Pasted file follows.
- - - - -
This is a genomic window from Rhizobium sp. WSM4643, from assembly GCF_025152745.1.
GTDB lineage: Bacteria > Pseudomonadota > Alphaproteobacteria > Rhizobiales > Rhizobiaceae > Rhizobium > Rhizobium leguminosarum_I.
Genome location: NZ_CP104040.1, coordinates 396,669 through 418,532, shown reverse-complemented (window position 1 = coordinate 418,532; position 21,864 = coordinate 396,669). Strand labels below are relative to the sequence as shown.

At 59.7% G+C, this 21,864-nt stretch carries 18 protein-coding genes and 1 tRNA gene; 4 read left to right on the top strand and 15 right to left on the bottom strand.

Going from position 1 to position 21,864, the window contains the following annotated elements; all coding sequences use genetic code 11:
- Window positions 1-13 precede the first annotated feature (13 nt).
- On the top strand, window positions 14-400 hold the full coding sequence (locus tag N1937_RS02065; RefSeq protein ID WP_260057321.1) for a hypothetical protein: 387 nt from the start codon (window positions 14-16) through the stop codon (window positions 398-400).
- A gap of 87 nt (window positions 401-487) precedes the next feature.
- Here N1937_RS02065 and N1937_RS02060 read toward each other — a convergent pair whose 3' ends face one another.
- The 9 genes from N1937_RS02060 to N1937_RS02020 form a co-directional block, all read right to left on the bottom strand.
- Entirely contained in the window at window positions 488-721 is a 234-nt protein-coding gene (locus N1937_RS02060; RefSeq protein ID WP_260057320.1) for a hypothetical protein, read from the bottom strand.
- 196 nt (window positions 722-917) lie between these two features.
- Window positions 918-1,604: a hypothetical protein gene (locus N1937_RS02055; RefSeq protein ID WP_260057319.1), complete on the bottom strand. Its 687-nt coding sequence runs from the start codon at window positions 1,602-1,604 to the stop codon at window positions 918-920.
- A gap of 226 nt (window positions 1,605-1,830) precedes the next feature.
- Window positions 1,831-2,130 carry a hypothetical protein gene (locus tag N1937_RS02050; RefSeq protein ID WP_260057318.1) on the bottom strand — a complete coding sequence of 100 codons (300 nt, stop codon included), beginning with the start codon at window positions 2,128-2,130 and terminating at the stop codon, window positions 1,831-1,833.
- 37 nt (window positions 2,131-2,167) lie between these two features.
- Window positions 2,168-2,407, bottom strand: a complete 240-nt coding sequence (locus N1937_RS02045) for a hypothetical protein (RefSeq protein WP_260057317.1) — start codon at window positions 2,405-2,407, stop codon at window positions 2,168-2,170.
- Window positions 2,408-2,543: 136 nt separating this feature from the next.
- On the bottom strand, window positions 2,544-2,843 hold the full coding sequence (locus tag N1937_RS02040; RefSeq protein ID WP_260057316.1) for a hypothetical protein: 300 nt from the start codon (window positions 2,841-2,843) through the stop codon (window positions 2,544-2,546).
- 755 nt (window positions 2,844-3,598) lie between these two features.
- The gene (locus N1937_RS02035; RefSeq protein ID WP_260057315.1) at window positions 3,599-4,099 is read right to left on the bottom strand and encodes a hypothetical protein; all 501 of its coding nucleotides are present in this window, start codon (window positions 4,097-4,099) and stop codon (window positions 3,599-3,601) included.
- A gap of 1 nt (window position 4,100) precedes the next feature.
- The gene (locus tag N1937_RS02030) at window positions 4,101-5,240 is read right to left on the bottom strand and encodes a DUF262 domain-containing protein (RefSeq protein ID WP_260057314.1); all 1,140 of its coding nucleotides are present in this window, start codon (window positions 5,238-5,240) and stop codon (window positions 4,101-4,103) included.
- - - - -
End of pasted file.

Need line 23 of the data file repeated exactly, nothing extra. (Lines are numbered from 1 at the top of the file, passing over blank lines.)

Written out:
- The gene (locus tag N1937_RS02030) at window positions 4,101-5,240 is read right to left on the bottom strand and encodes a DUF262 domain-containing protein (RefSeq protein ID WP_260057314.1); all 1,140 of its coding nucleotides are present in this window, start codon (window positions 5,238-5,240) and stop codon (window positions 4,101-4,103) included.